Prime Minister Mette Frederiksen on Wednesday said the decision was taken with a “heavy heart”, but it needed to be based on recommendations from health authorities.
“The virus had a mutation in weasels,” said Frederiksen.
She added that the Serum Institute, Denmark’s Copenhagen-based agency, which specializes in dealing with infectious diseases, has detected five cases of virus infection in mink farms and 12 in hypersensitivity to antibodies. Allowing the virus to spread may limit the effectiveness of the vaccine in the future.
“We have a great responsibility for our population, but with the mutation found, we have even greater responsibility for the rest of the world,” Frederiksen said.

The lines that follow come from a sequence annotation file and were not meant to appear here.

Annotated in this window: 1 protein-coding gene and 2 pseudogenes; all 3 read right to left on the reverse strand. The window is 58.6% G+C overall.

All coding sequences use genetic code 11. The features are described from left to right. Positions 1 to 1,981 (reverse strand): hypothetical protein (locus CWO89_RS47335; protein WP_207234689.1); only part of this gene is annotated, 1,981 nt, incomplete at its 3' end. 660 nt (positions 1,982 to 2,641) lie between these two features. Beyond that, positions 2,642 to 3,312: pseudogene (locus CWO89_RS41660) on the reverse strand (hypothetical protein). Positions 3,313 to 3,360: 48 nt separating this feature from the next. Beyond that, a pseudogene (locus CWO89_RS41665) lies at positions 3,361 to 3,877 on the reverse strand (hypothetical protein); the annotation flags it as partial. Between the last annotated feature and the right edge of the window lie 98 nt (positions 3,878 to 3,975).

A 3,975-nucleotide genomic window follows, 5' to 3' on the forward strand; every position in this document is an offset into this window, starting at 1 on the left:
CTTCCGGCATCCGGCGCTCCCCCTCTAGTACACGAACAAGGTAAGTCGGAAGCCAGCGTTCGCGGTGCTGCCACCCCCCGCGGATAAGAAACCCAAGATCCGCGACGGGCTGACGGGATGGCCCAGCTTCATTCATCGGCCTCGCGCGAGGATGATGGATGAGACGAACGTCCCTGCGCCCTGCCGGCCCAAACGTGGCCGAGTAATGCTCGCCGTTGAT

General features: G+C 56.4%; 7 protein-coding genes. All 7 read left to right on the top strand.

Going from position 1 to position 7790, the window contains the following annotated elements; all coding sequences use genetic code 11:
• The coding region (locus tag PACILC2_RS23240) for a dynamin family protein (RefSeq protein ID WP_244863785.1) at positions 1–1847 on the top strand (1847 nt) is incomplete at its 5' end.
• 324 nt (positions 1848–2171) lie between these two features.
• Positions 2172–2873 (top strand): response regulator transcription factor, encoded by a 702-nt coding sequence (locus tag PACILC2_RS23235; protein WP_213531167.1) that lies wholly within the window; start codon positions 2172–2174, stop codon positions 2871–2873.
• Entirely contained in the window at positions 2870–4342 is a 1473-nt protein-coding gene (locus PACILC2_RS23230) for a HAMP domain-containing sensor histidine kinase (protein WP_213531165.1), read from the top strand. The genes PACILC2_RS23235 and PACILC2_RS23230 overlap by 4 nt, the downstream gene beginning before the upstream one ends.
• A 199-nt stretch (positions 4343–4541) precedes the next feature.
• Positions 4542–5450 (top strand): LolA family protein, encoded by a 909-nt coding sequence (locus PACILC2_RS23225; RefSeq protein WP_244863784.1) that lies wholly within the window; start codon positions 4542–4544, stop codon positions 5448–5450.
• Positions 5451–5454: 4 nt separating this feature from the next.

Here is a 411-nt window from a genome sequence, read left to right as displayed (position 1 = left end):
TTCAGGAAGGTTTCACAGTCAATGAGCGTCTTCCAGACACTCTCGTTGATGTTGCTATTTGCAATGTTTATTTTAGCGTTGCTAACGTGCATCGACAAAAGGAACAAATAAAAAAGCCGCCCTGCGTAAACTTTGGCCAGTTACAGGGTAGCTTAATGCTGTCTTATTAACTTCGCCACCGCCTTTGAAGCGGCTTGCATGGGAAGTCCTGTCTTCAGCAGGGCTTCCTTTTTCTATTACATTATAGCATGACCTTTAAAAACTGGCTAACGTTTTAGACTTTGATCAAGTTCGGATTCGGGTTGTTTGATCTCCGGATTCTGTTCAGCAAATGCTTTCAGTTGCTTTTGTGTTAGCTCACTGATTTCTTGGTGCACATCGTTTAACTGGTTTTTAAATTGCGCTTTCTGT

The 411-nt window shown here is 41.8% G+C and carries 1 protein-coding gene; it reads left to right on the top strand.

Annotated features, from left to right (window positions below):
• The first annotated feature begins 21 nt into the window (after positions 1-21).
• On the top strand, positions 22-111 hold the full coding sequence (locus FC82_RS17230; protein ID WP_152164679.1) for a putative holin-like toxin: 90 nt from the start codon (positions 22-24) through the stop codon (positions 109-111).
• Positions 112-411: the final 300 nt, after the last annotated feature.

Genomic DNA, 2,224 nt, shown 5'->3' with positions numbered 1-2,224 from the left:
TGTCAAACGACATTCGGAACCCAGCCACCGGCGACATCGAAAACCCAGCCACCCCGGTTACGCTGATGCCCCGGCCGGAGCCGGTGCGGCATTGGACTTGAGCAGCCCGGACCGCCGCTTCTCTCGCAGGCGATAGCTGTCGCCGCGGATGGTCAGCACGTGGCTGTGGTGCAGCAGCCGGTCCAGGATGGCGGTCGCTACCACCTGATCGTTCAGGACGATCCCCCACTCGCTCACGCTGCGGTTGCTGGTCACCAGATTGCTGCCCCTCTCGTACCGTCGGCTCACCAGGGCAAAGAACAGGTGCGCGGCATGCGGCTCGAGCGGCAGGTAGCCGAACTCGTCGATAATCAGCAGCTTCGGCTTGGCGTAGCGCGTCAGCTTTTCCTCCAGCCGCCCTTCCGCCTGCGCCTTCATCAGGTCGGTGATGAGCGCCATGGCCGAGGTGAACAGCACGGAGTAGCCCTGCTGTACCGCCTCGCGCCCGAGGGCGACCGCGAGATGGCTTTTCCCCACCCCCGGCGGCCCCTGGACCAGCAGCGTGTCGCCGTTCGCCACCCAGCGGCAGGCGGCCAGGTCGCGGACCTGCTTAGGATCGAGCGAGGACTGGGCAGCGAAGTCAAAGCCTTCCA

According to the authorities, there are between 15 million and 17 million weasels in Denmark. The coronavirus outbreak in the country’s mink farms has persisted despite continued efforts to destroy the infected animals since June.
The prime minister said new restrictions would be in place in some parts of Denmark to stop the spread of the mutant virus, including the autonomous cities of Hjorring, Frederikshavn, Bronderslev, Jammerbugt, Vesthimmerland, Thisted and Laeso.
“Unfortunately, residents of those municipalities have to be prepared for further restrictions in the near future,” she said.